After you define your Third-Party GRC Strategic Plan, and define your Third-Party GRC Processes, next comes the defining and deploying your information and architecture to enable third-party GRC/risk management . . .

The primary directive of a mature third-party governance program is to deliver effectiveness, efficiency, and agility to the business in managing the breadth of third-party relationships in the context of performance, risk, and compliance. This requires a strategy that connects the enterprise, business units, processes, transactions, and information to enable transparency, discipline, and control of the ecosystem of third parties across the extended enterprise. This is built on a defined information and technology architecture that delivers 360° contextual and situational awareness of your third-party relationships.

Third-Party GRC Management Information Architecture

Third-party GRC management fails when information is scattered, redundant, non-reliable, and managed as a system of parts that do not integrate and work as a collective whole. The third-party GRC management information architecture supports the process architecture and overall third-party GRC management strategy. With processes defined and structured in the process architecture, the organization can now understand the specifics of the information architecture needed to support third-party processes. The information architecture involves the structural design, labeling, use, flow, processing, and reporting of third-party management information to support third-party management processes. 

Successful third-party GRC management information architecture will integrate information across third-party management systems, ERP, procurement solutions, and third-party databases. This requires a robust and adaptable information architecture that can model the complexity of third-party information, transactions, interactions, relationship, cause and effect, and analysis of information that integrates and manages:

  • Master data records. This includes data on the third-party such as an address, contact information, and bank/financial information.
  • Third-party compliance requirements. Listing of compliance/regulatory requirements that are part of third-party relationships.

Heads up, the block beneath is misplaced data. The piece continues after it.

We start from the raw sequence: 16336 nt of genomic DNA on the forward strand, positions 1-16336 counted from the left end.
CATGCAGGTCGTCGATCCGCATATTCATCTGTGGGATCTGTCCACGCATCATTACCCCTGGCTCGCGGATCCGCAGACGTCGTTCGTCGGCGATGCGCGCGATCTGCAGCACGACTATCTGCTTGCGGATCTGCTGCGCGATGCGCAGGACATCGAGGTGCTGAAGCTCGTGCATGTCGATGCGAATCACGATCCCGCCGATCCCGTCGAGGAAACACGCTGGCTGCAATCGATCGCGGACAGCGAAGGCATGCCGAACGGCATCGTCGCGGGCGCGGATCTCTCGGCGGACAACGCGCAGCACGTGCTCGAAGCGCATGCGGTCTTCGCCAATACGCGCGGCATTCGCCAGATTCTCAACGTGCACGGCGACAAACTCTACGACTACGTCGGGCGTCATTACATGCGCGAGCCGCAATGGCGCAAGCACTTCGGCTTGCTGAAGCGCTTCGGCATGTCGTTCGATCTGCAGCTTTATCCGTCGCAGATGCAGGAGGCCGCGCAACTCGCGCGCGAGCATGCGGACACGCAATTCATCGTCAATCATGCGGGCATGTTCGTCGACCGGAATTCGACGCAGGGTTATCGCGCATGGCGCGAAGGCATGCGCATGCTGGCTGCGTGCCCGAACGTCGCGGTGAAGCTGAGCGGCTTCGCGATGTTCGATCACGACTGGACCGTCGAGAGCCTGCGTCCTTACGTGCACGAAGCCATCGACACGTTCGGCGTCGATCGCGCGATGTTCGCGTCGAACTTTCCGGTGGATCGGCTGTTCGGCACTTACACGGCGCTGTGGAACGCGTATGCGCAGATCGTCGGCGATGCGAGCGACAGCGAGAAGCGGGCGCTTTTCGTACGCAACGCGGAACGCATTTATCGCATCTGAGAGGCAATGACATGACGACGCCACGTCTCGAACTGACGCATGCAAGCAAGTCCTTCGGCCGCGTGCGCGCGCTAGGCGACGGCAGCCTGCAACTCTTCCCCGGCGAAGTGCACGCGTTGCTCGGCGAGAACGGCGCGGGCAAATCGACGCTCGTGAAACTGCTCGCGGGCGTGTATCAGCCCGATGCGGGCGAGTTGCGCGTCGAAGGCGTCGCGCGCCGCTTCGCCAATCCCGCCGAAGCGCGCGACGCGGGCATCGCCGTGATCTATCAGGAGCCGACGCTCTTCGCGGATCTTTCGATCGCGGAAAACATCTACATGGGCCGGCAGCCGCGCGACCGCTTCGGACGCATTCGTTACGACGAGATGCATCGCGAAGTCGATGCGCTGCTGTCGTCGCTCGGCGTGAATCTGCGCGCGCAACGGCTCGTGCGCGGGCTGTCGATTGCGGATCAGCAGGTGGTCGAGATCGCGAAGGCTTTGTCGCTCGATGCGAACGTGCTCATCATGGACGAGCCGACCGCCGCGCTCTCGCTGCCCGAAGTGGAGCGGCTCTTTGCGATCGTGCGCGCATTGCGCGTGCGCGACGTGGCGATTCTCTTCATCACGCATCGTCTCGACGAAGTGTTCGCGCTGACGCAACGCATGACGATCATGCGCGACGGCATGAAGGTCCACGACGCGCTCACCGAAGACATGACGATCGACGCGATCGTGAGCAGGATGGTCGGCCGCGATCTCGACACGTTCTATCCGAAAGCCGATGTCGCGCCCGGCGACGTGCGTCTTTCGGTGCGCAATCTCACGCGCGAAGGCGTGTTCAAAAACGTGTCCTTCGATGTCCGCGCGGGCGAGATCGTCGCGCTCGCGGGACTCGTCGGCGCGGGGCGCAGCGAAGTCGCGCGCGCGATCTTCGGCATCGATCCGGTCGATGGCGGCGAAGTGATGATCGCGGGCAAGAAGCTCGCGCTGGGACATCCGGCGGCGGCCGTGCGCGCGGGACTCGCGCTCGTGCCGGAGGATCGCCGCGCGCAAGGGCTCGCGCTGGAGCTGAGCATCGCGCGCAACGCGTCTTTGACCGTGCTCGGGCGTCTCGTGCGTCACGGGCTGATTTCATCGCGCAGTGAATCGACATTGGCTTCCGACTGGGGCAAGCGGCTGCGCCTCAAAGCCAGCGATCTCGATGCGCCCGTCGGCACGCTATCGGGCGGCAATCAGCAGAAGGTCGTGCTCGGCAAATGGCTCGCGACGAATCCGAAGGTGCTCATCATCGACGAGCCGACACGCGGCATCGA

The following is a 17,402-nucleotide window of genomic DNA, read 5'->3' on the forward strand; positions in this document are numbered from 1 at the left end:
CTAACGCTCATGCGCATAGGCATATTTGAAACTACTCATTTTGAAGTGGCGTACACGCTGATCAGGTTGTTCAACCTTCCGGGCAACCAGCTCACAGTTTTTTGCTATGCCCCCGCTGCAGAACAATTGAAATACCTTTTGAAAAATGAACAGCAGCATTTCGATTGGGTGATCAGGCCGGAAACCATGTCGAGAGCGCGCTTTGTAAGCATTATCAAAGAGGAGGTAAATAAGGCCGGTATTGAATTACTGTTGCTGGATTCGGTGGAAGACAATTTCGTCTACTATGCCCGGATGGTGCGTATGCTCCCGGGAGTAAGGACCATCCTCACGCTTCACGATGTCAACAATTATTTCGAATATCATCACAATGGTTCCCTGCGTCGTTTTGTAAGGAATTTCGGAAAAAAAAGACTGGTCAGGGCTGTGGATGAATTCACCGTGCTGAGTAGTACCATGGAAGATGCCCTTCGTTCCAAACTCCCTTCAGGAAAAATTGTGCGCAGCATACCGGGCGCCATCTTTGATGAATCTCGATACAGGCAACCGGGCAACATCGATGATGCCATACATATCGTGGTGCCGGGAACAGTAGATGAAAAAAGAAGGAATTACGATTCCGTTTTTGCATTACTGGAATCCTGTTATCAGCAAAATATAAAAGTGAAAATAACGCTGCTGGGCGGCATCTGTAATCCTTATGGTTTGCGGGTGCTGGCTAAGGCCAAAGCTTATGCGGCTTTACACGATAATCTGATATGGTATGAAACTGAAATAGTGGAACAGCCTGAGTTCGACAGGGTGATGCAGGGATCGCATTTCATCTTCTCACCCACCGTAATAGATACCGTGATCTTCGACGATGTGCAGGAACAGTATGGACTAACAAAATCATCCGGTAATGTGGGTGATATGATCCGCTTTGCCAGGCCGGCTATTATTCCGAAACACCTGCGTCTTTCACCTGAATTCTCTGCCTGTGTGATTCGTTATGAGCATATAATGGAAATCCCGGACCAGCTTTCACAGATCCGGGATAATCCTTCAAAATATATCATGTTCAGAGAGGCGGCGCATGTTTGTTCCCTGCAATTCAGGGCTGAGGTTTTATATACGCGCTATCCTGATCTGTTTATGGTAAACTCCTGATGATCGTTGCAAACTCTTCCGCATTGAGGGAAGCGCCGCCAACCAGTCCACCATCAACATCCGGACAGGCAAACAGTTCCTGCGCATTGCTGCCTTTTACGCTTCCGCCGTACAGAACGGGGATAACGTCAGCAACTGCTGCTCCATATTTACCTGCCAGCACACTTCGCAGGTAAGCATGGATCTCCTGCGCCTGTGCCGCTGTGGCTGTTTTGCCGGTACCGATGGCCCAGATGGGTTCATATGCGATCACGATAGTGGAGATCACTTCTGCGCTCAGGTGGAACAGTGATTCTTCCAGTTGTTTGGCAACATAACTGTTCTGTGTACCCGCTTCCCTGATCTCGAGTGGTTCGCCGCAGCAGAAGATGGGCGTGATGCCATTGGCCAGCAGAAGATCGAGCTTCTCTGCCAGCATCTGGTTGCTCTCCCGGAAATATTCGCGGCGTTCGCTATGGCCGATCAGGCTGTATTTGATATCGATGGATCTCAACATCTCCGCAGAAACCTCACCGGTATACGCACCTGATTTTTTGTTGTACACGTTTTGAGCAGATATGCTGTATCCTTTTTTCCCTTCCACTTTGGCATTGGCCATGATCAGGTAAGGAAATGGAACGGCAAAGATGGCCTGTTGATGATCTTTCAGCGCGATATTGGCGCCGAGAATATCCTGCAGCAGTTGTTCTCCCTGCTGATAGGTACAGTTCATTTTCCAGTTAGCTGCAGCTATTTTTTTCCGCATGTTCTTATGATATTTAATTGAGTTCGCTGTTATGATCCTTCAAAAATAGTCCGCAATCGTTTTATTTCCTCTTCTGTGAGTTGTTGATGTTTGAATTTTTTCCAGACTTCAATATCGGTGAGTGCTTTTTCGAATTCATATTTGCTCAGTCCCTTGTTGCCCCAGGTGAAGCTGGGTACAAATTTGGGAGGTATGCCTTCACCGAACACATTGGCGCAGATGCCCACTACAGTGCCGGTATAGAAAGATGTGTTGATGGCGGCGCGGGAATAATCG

• Third-party risk and control libraries. Risks and controls to be mapped back to third parties.
  • Policies and procedures. The defined policies and procedures that are part of third-party relationships.
  • Contracts. The contract and all related documentation for the formation of the relationship.
  • SLAs, KPIs, and KRIs. Documentation and monitoring of service level agreements, key performance indicators, and key risk indicators for individual relationships, as well as aggregate sets of relationships.
  • Third-party intelligence databases and services. The information connections to third-party databases used for screening and due diligence purposes, such as sanction and watch lists, politically exposed person databases, as well as financial performance or legal proceedings.
  • Transactions. The data sets of transactions in the ERP environment include payments, goods/services received, etc.
  • Forms. The design and layout of information needed for third-party forms and approvals.

Third-Party GRC Management Technology Architecture

The third-party GRC management technology architecture operationalizes the information and process architecture to support the overall third-party GRC management strategy. The right technology architecture enables the organization to effectively manage third-party performance and risk across extended business relationships and facilitate the ability to document, communicate, report, and monitor the range of assessments, documents, tasks, responsibilities, and action plans. 

There can and should be a central core technology platform for third-party GRC management that connects the fabric of the third-party GRC management processes, information, and other technologies together across the organization. Many organizations see third-party GRC management initiatives fail when they purchase technology before understanding their process and information architecture and requirements. Organizations have the following technology architecture choices before them: